Snowshill is a picturesque Cotswold village known particularly for its breathtaking views over the Severn Vale. It is peppered with honey-coloured Cotswold stone cottages that have lush green scenery as their natural backdrop.
Snowshill is also famous for the Snowshill Manor, a place where Charles Paget Wade housed all his unusual collectables. As you enter the manor, you can’t miss the Snowshill Manor Gardens and all its different artistic themes.
This hilltop village rises above Broadway, Buckland and Laverton. When the snow starts to fall in the area, this place is the first to receive it – hence the fitting name.
Set on top of a hill, Stow-on-the-wold rises at 800 feet, making it the highest town in the Cotswolds.
The Market Square is filled with reminders of the place’s past and a showcase of the things present. It’s the perfect place to have an afternoon stroll.
St Edward’s Church at Stow-on-the-wold is visited for many beautiful reasons, yet one of them stands out: it’s to take a photo of its north entrance, dubbed as The Yew Tree Door.
Stow-on-the-wold is where you can find what’s said to be England’s oldest inn, The Porch House. In the business for eleven centuries now, the inn might just be the perfect accommodation for you on your visit here.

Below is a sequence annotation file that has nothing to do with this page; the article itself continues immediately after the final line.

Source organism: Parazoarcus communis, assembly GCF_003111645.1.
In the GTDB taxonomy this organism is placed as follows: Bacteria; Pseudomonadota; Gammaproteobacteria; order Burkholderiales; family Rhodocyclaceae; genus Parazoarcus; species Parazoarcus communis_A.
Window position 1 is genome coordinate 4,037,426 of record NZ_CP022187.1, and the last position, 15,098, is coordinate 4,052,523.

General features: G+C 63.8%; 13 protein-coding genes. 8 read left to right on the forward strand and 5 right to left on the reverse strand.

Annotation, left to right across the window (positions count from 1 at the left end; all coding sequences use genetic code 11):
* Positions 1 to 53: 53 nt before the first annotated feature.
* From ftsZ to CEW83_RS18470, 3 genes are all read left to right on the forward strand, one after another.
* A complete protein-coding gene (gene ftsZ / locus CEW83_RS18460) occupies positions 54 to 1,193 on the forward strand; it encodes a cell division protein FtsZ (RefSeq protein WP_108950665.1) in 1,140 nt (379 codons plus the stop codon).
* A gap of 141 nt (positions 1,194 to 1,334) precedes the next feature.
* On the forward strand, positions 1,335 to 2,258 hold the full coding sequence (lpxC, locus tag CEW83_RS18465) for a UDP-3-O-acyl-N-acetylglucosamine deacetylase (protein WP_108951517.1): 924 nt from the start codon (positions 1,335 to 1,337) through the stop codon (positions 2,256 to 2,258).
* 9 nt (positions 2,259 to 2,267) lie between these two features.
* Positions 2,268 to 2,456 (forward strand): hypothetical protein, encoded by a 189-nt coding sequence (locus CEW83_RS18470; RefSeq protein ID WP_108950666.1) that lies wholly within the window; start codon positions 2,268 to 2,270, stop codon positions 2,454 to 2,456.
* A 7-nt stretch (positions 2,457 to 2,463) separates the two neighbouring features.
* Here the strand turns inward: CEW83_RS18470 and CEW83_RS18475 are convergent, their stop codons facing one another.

Tetbury is a small charming Cotswold town that is over 1,300 years old. Did you know – it is the home of King Charles III and Camilla, Queen Consort of the United Kingdom!
A visit to Tetbury will always include a stroll up and down The Chipping Steps in the itinerary. This set of cobbled steps has been part of The Chipping since the medieval era.
If you time your visit well, you might just catch one of the most unusual races in the UK. The Tetbury Woolsack Races involve men and women running up a hill carrying 60 or 35 pounds of the wool sack.
The name Winchcombe means “Valley with a Bend,” and it is so because as you can see streets that curve along the valley. It is a popular place for walkers, particularly those that are exploring the national trails namely the Cotswold Way, Gloucestershire Way, Wychavon Way, Wardens Way and Windrush Way.